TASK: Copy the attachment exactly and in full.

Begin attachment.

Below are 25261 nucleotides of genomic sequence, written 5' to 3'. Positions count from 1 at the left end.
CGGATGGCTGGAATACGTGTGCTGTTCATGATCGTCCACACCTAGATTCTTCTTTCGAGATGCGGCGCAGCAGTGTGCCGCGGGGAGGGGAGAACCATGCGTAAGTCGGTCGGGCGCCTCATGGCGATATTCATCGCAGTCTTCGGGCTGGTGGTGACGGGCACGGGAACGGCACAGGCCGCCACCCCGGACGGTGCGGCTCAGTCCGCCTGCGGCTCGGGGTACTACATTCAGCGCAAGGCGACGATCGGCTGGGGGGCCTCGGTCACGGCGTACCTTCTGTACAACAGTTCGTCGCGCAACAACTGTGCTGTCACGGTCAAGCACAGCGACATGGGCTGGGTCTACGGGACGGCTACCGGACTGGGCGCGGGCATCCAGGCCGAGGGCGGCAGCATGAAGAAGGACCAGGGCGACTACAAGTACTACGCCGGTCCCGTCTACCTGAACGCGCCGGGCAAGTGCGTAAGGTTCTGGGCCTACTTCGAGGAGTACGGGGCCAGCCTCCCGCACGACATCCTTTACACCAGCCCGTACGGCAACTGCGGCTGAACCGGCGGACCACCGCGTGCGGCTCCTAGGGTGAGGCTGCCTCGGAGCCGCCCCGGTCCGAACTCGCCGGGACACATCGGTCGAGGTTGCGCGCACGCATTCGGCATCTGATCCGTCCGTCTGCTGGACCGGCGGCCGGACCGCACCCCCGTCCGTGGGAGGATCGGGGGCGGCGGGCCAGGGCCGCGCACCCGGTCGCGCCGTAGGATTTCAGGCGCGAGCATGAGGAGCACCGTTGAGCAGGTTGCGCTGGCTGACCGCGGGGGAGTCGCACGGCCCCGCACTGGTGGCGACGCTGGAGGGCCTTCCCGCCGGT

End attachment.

Below are 25261 nucleotides of genomic sequence, written 5' to 3'. Positions count from 1 at the left end.
CGGATGGCTGGAATACGTGTGCTGTTCATGATCGTCCACACCTAGATTCTTCTTTCGAGATGCGGCGCAGCAGTGTGCCGCGGGGAGGGGAGAACCATGCGTAAGTCGGTCGGGCGCCTCATGGCGATATTCATCGCAGTCTTCGGGCTGGTGGTGACGGGCACGGGAACGGCACAGGCCGCCACCCCGGACGGTGCGGCTCAGTCCGCCTGCGGCTCGGGGTACTACATTCAGCGCAAGGCGACGATCGGCTGGGGGGCCTCGGTCACGGCGTACCTTCTGTACAACAGTTCGTCGCGCAACAACTGTGCTGTCACGGTCAAGCACAGCGACATGGGCTGGGTCTACGGGACGGCTACCGGACTGGGCGCGGGCATCCAGGCCGAGGGCGGCAGCATGAAGAAGGACCAGGGCGACTACAAGTACTACGCCGGTCCCGTCTACCTGAACGCGCCGGGCAAGTGCGTAAGGTTCTGGGCCTACTTCGAGGAGTACGGGGCCAGCCTCCCGCACGACATCCTTTACACCAGCCCGTACGGCAACTGCGGCTGAACCGGCGGACCACCGCGTGCGGCTCCTAGGGTGAGGCTGCCTCGGAGCCGCCCCGGTCCGAACTCGCCGGGACACATCGGTCGAGGTTGCGCGCACGCATTCGGCATCTGATCCGTCCGTCTGCTGGACCGGCGGCCGGACCGCACCCCCGTCCGTGGGAGGATCGGGGGCGGCGGGCCAGGGCCGCGCACCCGGTCGCGCCGTAGGATTTCAGGCGCGAGCATGAGGAGCACCGTTGAGCAGGTTGCGCTGGCTGACCGCGGGGGAGTCGCACGGCCCCGCACTGGTGGCGACGCTGGAGGGCCTTCCCGCCGGT